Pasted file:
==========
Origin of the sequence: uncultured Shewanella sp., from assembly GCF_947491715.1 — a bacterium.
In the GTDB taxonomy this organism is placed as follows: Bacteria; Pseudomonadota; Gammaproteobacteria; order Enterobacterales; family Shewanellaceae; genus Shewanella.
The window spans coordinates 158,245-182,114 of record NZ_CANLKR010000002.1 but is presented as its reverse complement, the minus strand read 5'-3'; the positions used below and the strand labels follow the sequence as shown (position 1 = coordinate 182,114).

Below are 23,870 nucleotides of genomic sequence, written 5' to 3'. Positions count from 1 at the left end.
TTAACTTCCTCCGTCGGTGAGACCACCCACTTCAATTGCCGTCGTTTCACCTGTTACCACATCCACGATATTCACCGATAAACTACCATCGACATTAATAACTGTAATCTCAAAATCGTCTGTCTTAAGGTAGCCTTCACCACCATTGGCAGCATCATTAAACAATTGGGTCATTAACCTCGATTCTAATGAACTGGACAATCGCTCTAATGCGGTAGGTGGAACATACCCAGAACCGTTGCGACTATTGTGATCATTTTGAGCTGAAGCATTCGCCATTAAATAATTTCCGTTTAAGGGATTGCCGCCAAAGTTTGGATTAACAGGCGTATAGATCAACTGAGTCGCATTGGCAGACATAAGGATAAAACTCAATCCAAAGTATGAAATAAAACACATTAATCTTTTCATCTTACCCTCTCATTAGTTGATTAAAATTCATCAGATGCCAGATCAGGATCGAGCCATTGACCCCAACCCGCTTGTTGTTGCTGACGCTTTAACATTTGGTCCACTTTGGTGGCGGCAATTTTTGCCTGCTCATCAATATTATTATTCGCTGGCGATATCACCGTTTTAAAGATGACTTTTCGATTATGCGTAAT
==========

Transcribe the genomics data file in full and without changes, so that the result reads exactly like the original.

Origin of the sequence: uncultured Shewanella sp., from assembly GCF_947491715.1 — a bacterium.
In the GTDB taxonomy this organism is placed as follows: Bacteria; Pseudomonadota; Gammaproteobacteria; order Enterobacterales; family Shewanellaceae; genus Shewanella.
The window spans coordinates 158,245-182,114 of record NZ_CANLKR010000002.1 but is presented as its reverse complement, the minus strand read 5'-3'; the positions used below and the strand labels follow the sequence as shown (position 1 = coordinate 182,114).

Below are 23,870 nucleotides of genomic sequence, written 5' to 3'. Positions count from 1 at the left end.
TTAACTTCCTCCGTCGGTGAGACCACCCACTTCAATTGCCGTCGTTTCACCTGTTACCACATCCACGATATTCACCGATAAACTACCATCGACATTAATAACTGTAATCTCAAAATCGTCTGTCTTAAGGTAGCCTTCACCACCATTGGCAGCATCATTAAACAATTGGGTCATTAACCTCGATTCTAATGAACTGGACAATCGCTCTAATGCGGTAGGTGGAACATACCCAGAACCGTTGCGACTATTGTGATCATTTTGAGCTGAAGCATTCGCCATTAAATAATTTCCGTTTAAGGGATTGCCGCCAAAGTTTGGATTAACAGGCGTATAGATCAACTGAGTCGCATTGGCAGACATAAGGATAAAACTCAATCCAAAGTATGAAATAAAACACATTAATCTTTTCATCTTACCCTCTCATTAGTTGATTAAAATTCATCAGATGCCAGATCAGGATCGAGCCATTGACCCCAACCCGCTTGTTGTTGCTGACGCTTTAACATTTGGTCCACTTTGGTGGCGGCAATTTTTGCCTGCTCATCAATATTATTATTCGCTGGCGATATCACCGTTTTAAAGATGACTTTTCGATTATGCGTAAT